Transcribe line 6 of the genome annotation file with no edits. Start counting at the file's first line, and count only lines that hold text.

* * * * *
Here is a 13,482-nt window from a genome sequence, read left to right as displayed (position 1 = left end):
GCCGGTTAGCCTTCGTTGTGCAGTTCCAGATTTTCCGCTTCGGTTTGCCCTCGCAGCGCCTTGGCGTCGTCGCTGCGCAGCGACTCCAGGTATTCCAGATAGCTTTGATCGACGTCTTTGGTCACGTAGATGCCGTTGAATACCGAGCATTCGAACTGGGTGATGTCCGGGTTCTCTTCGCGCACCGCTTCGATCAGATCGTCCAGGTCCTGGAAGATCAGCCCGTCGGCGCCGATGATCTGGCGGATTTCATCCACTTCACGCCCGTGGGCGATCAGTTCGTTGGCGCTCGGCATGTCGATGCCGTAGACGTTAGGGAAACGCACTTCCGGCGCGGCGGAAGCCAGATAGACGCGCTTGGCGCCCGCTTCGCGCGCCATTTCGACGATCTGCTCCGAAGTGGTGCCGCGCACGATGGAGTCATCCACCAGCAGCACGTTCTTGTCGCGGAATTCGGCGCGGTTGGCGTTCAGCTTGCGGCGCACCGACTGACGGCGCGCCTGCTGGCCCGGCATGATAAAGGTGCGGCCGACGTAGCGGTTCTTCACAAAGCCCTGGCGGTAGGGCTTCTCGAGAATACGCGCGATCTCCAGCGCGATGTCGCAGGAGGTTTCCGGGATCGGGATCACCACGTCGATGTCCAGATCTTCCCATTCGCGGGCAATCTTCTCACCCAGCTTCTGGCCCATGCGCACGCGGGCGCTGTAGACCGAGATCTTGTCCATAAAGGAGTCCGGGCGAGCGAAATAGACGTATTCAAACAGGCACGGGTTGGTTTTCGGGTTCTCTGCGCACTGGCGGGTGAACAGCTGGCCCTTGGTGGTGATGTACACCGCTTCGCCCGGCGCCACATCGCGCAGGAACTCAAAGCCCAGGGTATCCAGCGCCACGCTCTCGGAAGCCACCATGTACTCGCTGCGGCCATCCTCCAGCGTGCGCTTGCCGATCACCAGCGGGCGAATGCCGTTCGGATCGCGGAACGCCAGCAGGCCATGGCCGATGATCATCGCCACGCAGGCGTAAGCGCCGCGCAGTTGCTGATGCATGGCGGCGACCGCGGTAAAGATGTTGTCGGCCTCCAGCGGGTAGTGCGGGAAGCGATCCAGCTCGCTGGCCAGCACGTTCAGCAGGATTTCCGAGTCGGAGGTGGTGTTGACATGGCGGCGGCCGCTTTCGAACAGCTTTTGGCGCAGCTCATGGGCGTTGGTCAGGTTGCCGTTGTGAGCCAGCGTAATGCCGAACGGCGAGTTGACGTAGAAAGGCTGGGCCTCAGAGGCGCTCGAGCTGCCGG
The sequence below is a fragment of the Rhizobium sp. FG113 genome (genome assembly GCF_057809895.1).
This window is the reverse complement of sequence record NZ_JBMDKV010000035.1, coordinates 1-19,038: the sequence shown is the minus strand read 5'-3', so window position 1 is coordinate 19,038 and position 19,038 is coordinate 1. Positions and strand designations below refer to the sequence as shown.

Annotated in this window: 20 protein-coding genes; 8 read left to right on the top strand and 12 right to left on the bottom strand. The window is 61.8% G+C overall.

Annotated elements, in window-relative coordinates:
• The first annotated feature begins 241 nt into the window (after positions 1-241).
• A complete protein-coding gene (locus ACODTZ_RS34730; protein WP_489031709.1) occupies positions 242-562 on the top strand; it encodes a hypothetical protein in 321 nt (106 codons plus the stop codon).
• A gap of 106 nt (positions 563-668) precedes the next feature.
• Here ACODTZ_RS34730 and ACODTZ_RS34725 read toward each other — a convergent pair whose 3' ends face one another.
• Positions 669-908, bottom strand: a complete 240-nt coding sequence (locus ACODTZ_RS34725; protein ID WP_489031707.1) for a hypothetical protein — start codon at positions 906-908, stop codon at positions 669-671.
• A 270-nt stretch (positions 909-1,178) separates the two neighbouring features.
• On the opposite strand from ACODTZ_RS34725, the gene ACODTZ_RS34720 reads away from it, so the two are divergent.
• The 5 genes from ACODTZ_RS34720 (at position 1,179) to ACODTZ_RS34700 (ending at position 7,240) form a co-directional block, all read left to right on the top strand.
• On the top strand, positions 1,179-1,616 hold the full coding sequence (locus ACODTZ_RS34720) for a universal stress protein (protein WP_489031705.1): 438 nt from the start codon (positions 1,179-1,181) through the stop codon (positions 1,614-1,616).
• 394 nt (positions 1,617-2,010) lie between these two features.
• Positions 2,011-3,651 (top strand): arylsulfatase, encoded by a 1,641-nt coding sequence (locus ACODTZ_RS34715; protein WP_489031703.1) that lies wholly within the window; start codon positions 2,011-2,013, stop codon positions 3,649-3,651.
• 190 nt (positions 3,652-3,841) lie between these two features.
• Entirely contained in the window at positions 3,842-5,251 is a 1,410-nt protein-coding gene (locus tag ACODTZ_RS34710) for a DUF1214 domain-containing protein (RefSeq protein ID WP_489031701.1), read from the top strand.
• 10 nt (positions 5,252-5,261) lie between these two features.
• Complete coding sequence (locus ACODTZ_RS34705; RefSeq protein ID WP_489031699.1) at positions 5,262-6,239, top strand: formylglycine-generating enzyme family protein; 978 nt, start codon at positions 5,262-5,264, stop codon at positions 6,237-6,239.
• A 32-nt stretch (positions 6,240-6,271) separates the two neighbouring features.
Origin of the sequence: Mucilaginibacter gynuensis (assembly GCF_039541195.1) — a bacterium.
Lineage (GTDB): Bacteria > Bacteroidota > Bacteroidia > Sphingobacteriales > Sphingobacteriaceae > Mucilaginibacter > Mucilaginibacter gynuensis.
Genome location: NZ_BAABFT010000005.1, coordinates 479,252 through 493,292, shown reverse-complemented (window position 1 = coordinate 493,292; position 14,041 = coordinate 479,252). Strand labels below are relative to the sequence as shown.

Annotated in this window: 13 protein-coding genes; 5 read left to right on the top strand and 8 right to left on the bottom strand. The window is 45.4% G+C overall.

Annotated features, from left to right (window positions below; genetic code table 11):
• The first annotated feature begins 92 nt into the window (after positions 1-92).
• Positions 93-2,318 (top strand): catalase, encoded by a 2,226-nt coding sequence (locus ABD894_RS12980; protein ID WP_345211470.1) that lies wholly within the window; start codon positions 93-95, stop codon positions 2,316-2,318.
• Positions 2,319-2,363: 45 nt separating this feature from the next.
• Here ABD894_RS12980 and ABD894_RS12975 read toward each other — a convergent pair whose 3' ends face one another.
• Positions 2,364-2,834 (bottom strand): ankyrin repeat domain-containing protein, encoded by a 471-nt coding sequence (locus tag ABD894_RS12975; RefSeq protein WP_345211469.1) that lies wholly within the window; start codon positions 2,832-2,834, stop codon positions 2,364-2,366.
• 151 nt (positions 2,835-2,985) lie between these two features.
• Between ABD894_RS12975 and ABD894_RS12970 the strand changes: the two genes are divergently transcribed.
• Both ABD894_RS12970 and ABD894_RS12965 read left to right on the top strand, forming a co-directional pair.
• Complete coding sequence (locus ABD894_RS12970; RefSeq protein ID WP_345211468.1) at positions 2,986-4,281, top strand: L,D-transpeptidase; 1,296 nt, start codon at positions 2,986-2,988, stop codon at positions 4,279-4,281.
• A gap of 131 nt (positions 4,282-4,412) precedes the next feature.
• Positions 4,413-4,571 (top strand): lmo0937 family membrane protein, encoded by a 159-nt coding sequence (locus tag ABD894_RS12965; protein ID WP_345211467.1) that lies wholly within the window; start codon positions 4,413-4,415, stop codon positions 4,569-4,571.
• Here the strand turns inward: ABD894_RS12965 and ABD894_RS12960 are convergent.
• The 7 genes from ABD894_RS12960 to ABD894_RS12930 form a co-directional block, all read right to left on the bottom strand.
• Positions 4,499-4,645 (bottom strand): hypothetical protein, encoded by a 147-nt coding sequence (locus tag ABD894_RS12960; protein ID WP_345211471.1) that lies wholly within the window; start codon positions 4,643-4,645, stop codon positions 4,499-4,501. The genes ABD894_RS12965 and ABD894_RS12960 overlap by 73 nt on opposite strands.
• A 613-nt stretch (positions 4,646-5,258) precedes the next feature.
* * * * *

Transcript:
Annotated elements, in window-relative coordinates: